Saturday, December 18, 2010

Dumpster Diving at the Bloomington Catholic Worker

Almost every Catholic Worker community has its own newsletter, and receives the newspapers of all the other communities. I hardly ever find the time to read the newsletters, but every once in a while a front page or an article catches my eye. This time, one of my fellow community members pointed out this article in the "Bloomington Christian Radical", because it made them think of me. I think it's fantastic and worth sharing.

On Dumpster Diving  by Laura Ertmer

Dumpster diving is not about trash. It is about waste.

Esteban grew up on the streets of La Paz. He knows about trash. It is a last resort for the homeless - offering little more than bones and other food scraps. In Lima, basureros pock through mountains of trash to salvage tin cans and plastic bottles to resell. In Buenos Aires, cartoneros collect and recycle cardboard. In Bloomington, we too collect from what has been discarded - but ours is a privileged scavenging. We are feasting on the absurdity of mass food production and mega stores. America is confused about trash. The wealth - and shame - of our nation is reflected in the abundance of usable, edible and wearable items that stores throw away.

We are exuberant, energetic dumpster divers. There is no delight quite as wholesome as salvaging pounds of food from the garbage. Imagine when the beam of your headlamp first plunges into the darkness of the bin and illuminates a radiant red bell pepper.  And then it falls on another. And then a yellow one. Oooh! Bags of apples. Broccoli. Ah, and there's some Brie! A fish fillet! A lime! A meal begins to take shape when the light shines upon some wine a peach pie. In this big metal box behind the grocery store, we forage for food and come out with a feast.

We win! We eat for free!! And yet, in our joy we recognize that this is sick. This system of production, consumption and waste is sick. Why are beautiful apples and fresh organic milk discarded? Have we lost all common sense? Do we not see food for food? Do we see food only as profit? Do we expect perfection in produce?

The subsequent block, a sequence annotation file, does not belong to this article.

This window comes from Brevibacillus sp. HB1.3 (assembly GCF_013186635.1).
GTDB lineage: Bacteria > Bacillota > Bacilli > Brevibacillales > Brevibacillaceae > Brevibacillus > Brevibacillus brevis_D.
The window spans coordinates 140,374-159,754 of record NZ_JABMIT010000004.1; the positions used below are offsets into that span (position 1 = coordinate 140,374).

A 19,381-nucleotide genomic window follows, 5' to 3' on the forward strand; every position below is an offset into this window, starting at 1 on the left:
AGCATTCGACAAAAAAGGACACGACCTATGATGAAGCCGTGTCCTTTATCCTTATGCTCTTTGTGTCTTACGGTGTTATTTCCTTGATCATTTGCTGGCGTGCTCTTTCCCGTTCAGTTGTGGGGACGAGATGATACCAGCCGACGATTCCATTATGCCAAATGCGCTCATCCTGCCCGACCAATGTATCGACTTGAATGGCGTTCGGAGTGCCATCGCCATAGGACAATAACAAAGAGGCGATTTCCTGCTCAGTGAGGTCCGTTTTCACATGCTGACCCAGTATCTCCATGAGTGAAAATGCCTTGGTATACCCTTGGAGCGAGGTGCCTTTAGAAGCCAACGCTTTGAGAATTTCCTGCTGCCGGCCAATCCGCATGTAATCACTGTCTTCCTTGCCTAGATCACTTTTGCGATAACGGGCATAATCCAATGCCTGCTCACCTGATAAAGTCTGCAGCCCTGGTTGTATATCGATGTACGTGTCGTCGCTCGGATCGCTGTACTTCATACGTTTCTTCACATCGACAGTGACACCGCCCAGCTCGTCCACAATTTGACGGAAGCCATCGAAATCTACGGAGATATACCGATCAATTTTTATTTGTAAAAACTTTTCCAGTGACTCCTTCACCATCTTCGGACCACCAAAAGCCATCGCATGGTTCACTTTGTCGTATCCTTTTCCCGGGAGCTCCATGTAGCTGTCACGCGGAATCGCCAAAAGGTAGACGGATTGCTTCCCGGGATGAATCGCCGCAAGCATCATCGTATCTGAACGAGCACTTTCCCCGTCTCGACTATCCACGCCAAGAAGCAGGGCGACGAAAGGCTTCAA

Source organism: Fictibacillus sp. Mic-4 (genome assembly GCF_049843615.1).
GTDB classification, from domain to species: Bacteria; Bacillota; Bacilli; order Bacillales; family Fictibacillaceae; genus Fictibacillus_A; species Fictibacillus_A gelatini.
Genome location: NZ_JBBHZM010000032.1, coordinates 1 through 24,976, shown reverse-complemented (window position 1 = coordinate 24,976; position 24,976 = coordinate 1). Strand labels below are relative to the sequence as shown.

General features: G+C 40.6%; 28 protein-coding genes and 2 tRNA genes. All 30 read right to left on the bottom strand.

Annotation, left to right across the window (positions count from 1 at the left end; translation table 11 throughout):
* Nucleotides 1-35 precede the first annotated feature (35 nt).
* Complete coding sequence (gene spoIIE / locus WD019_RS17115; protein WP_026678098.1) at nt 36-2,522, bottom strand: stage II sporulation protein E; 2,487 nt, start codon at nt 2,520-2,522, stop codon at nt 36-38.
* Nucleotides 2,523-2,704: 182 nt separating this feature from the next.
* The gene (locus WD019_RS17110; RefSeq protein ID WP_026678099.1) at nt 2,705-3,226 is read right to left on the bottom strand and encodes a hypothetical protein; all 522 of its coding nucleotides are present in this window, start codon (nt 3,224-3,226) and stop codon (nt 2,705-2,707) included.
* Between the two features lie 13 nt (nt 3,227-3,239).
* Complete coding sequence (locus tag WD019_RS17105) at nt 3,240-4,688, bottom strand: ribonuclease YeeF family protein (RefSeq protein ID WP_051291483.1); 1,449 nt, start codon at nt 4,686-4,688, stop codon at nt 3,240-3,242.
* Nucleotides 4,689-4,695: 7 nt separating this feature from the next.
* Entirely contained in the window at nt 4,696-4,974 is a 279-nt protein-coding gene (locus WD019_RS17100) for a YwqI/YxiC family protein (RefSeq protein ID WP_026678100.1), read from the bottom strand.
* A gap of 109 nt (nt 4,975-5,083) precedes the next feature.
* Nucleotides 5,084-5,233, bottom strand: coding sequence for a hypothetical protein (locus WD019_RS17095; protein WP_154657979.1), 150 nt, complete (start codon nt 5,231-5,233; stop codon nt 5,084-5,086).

There is always more food than we can take. And we take all we can. We distribute it to friends. We throw dinner parties. We dry fruit, can tomatoes, pickle cucumbers. It's not enough. The dumpster is always full. Go. Take your flashlight. Drive around back and look in the bin. You will see the absurdity of the system. YOU can eat for free. This is the truth about the trash. If we ignore the waste of the system, we let it become trash. If we reclaim the waste, we eat for free.

America's food system is messed up. We do not pretend that we are changing it. We are, in fact, relying on the absurdity of the system for our sustenance. While we continue to to harvest from the dumpsters, we need to call attention to the waste. We need to ask stores to reduce their waste - or to redistribute their "waste" to social service organizations that depend on food donations. It is the cost we should assume when we are nourished by an immoral system. We cannot become complacent. This waste is wrong even when we benefit from it. 



  1. I love your attitude and it is nice to see someone so young corned about the materialism and consumerism that runs rampant in this country...I love your take on being a Freegan..My hubby and I get so many good things at the dump...and people always bring things to us before they haul it away...Many times we take it and re-purpose it..Great way to keep the mind stimulated and help the earth...Peace :)

  2. I support what you are trying to accomplish, but concern for properly representing Messiah and food safety for those you love. Most markets will place on back step if asked. Dumpster food waste is useful for biomass, which grows fresh food. When young, I did not hold these concerns and jumped in just like you; living in Hawaii with its population density and economical disparity, I've witnessed disease as it follows unclean human degradation. Look forward to meeting you soon.